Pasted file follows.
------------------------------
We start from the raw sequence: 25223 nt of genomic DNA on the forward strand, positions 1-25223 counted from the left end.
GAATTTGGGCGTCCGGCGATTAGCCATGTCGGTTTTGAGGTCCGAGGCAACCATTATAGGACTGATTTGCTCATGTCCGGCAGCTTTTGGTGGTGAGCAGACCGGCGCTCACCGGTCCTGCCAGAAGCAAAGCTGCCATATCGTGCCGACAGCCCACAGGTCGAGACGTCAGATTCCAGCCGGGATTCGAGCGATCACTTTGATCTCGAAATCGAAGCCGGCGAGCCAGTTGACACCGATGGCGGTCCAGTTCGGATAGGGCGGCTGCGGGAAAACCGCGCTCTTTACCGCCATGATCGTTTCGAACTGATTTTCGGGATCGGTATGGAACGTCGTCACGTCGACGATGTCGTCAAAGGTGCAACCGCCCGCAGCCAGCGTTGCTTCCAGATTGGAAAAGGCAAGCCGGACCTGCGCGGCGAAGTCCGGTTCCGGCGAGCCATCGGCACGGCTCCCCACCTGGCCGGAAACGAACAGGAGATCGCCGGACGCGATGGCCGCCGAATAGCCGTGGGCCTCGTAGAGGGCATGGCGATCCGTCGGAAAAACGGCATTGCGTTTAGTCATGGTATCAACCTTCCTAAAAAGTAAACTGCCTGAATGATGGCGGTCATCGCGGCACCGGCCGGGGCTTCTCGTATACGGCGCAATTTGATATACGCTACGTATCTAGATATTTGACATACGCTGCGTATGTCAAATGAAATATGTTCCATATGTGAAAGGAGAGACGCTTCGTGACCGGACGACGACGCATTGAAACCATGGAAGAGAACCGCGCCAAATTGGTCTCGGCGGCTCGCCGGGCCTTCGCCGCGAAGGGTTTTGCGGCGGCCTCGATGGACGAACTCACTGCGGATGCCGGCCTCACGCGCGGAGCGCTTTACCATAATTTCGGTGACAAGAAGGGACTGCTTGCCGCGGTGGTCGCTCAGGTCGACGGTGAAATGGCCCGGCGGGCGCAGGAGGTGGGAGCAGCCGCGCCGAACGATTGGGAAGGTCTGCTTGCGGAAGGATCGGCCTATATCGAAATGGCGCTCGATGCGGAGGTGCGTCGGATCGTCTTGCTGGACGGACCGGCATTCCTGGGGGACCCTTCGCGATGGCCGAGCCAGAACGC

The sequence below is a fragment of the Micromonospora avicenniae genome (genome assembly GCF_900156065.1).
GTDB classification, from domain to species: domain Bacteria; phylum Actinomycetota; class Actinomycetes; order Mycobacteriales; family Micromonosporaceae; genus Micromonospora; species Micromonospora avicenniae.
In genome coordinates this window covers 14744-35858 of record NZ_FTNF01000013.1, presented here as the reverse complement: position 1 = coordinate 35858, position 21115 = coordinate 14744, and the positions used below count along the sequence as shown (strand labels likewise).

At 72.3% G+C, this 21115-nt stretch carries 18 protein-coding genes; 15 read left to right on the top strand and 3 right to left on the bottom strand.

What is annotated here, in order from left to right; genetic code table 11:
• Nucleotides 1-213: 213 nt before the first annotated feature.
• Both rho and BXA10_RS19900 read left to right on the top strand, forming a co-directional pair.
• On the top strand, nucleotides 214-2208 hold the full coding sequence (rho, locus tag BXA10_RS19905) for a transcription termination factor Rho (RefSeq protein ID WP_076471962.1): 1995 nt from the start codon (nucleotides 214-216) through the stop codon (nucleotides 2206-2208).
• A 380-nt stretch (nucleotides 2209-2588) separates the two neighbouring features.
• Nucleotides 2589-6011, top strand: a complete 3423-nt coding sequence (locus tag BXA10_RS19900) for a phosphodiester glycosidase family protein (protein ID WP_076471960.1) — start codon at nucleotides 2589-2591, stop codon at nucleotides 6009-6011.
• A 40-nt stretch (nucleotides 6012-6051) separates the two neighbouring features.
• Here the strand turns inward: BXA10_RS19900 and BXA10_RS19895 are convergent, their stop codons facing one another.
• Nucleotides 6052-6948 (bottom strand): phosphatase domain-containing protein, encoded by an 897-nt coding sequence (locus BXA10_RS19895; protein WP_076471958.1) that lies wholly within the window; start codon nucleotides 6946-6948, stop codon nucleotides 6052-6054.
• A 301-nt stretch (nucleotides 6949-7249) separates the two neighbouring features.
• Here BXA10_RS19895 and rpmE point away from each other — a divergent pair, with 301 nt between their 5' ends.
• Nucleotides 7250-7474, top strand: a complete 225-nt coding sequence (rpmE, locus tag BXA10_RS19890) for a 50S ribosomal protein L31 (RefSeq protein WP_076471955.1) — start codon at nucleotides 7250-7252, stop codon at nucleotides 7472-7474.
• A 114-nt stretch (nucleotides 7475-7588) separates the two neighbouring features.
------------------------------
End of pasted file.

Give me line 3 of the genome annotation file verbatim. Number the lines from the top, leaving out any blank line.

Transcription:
The sequence below is a fragment of the Micromonospora avicenniae genome (genome assembly GCF_900156065.1).